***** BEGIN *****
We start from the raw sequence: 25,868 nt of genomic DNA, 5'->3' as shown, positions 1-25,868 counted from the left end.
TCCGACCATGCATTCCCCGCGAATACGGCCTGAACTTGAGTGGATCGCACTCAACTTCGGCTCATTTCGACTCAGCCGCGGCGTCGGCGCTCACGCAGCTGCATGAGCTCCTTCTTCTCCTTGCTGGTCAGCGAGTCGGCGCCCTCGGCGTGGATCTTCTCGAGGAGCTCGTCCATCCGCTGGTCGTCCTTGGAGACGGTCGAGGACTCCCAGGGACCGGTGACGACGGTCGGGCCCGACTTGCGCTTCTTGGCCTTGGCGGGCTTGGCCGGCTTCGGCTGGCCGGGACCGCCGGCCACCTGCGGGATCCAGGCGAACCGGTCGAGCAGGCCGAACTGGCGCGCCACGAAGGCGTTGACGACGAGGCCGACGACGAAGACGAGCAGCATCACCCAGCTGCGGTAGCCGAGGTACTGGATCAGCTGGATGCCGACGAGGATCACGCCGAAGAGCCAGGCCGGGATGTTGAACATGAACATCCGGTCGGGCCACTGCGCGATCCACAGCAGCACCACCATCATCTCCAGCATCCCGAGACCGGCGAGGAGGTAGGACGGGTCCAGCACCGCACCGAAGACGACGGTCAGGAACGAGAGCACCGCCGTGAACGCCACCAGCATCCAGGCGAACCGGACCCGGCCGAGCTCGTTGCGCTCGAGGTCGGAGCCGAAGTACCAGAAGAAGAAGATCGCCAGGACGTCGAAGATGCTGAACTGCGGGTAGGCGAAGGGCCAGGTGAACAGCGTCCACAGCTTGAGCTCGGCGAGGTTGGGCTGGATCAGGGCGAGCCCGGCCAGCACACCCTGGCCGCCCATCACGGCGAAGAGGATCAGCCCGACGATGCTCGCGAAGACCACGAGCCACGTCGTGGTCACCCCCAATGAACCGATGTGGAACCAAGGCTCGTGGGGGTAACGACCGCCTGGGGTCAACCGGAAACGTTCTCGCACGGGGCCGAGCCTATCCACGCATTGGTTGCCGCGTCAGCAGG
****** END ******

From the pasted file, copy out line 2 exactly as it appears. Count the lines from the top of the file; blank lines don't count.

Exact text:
TCCGACCATGCATTCCCCGCGAATACGGCCTGAACTTGAGTGGATCGCACTCAACTTCGGCTCATTTCGACTCAGCCGCGGCGTCGGCGCTCACGCAGCTGCATGAGCTCCTTCTTCTCCTTGCTGGTCAGCGAGTCGGCGCCCTCGGCGTGGATCTTCTCGAGGAGCTCGTCCATCCGCTGGTCGTCCTTGGAGACGGTCGAGGACTCCCAGGGACCGGTGACGACGGTCGGGCCCGACTTGCGCTTCTTGGCCTTGGCGGGCTTGGCCGGCTTCGGCTGGCCGGGACCGCCGGCCACCTGCGGGATCCAGGCGAACCGGTCGAGCAGGCCGAACTGGCGCGCCACGAAGGCGTTGACGACGAGGCCGACGACGAAGACGAGCAGCATCACCCAGCTGCGGTAGCCGAGGTACTGGATCAGCTGGATGCCGACGAGGATCACGCCGAAGAGCCAGGCCGGGATGTTGAACATGAACATCCGGTCGGGCCACTGCGCGATCCACAGCAGCACCACCATCATCTCCAGCATCCCGAGACCGGCGAGGAGGTAGGACGGGTCCAGCACCGCACCGAAGACGACGGTCAGGAACGAGAGCACCGCCGTGAACGCCACCAGCATCCAGGCGAACCGGACCCGGCCGAGCTCGTTGCGCTCGAGGTCGGAGCCGAAGTACCAGAAGAAGAAGATCGCCAGGACGTCGAAGATGCTGAACTGCGGGTAGGCGAAGGGCCAGGTGAACAGCGTCCACAGCTTGAGCTCGGCGAGGTTGGGCTGGATCAGGGCGAGCCCGGCCAGCACACCCTGGCCGCCCATCACGGCGAAGAGGATCAGCCCGACGATGCTCGCGAAGACCACGAGCCACGTCGTGGTCACCCCCAATGAACCGATGTGGAACCAAGGCTCGTGGGGGTAACGACCGCCTGGGGTCAACCGGAAACGTTCTCGCACGGGGCCGAGCCTATCCACGCATTGGTTGCCGCGTCAGCAGG